All students deserve to experience the full benefits of university life
With many students still in the dark about when they might return to campus, Unite Students CEO Richard Smith shares his thoughts on the importance of a full university experience for students, drawing on the findings of our recent student survey.
Some university students are understandably finding this academic year a challenge. This is backed by insight from our recent survey of 2,000 UK students.
From this, we know students’ two biggest struggles as a result of Covid-19 have been the lack of face-to-face teaching, which is wrapped up with missing the social interaction of being on campus; closely followed by their mental health and wellbeing.
The first is a symptom of lockdown with the necessary public health measures in place to safeguard everyone. The second – mental health and wellbeing – is particularly concerning.
I know first-hand the impact mental health challenges can have on everyday life. I can therefore understand why students would benefit from returning to university campuses to continue their studies and see their peers when safe to do so.
Significantly, almost half (47%) of students surveyed said they would welcome an extension to the third term to make up for time they’ve spent away from campuses this year. They understandably want to experience university life in full. Of course, we must not forget university staff in this equation, as surveys also show their mental health has suffered during the pandemic.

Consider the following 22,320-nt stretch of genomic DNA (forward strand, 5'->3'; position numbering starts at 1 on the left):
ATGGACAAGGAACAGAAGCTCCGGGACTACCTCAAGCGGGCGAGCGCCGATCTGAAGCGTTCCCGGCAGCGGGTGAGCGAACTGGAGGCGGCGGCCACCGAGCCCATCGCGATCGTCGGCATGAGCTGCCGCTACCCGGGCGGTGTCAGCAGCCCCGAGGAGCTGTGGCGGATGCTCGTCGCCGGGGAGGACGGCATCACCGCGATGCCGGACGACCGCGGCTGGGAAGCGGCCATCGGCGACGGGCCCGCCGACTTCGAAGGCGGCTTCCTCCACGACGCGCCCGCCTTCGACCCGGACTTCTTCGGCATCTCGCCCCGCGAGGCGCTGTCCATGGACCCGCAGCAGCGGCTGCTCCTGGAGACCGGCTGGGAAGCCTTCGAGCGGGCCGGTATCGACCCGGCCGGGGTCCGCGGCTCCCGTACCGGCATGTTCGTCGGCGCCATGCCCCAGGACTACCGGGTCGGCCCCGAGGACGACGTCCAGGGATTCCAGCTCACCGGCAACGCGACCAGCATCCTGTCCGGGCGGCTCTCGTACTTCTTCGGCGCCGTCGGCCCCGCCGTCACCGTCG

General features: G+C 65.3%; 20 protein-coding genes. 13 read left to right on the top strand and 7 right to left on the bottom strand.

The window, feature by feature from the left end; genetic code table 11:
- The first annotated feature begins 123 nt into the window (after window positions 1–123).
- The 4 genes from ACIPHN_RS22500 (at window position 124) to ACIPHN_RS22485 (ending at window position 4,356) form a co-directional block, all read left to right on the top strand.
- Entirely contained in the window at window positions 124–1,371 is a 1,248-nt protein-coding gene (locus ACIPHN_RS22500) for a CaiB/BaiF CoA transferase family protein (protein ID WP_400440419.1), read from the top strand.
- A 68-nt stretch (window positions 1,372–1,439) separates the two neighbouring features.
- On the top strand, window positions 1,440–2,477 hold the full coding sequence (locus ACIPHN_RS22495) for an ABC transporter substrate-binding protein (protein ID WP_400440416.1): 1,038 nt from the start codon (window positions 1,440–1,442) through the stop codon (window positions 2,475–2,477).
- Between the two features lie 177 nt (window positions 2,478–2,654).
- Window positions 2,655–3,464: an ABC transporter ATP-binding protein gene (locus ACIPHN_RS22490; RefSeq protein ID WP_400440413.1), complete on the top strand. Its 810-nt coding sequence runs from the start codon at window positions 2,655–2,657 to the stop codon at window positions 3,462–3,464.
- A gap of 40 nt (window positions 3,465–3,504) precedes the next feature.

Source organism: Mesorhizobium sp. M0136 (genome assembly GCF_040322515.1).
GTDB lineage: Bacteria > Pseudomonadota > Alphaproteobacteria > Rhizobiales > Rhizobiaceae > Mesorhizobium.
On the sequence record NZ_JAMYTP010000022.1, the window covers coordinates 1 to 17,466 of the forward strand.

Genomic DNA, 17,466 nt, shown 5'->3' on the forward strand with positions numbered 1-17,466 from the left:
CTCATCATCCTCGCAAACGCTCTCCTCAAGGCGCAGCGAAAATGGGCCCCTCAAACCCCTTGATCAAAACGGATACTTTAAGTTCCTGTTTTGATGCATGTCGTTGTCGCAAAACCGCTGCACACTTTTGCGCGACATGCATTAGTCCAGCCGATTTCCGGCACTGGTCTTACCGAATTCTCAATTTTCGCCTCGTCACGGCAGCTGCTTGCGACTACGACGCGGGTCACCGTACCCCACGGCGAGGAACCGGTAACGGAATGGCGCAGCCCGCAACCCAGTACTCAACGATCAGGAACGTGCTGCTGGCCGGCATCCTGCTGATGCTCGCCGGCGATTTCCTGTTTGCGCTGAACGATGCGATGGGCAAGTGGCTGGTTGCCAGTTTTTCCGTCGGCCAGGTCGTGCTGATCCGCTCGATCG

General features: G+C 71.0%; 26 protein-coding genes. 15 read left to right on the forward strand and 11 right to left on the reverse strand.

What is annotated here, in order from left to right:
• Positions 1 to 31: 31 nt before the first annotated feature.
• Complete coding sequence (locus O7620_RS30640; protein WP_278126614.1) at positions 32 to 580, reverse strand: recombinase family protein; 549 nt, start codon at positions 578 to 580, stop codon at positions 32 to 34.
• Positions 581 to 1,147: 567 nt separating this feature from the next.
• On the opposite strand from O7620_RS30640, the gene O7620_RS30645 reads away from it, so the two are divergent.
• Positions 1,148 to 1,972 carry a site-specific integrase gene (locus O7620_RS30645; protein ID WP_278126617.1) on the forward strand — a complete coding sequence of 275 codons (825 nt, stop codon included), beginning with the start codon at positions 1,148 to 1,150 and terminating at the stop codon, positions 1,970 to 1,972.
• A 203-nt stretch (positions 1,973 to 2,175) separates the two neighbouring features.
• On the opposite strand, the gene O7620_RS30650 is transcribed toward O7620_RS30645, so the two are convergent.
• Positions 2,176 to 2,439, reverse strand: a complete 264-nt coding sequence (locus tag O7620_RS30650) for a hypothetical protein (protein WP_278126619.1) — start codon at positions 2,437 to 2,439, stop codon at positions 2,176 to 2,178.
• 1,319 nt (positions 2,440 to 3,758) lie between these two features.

In addition, the survey found that a significant number of students, 84%, believe being able to engage in university life would positively benefit their mental health. Four in every five students would like a return to campus as soon as safely possible.
The Prime Minister has partly delivered on this in outlining his ‘roadmap’, depending on which type of degree course students are studying. Others will have to wait until the Easter holidays for further clarity. Of course, Government guidance does not prevent students from returning to their accommodation – although they’ve been urged not to go back and forth, so as to minimise the risk of Covid transmission.
In contrast, school pupils in England started to return to classrooms from 8 March.
Three-quarters of university students agree that living in their accommodation at university and being on campus is as important a part of their university experience as lectures and tutorials. In addition, almost two in three students have told us they are likely to return to their student accommodation after Easter.
Of course, tens of thousands of students have remained living in student accommodation during the pandemic and the numbers are increasing all the time. However, not all courses have made a return to face-to-face learning. There remains no clarity over the return to campuses for some students, particularly those studying non-practical subjects, despite the Government’s ‘remain at home’ rule being due to be lifted from 29 March.
The question is: How are we going to support all university students, not just those studying practical subjects, in their third term to ensure they get the rich university experience they deserve? This should be the priority.
Purpose-built student accommodation providers were highlighted as the most affordable type of student accommodation in the recently published National Student Accommodation Survey 2021 by Save the Student. We work closely with university partners to provide the best possible support for students, so their experience of university life is as good as possible.
As Covid restrictions begin to lift, every student needs to be supported – just like school pupils have been – so they can return to campuses around the UK. Of course, that’s a challenge, and it’s a tough one given Covid-19 – but we have to take action now to get all students back on campus, because university life isn’t just about receiving an education.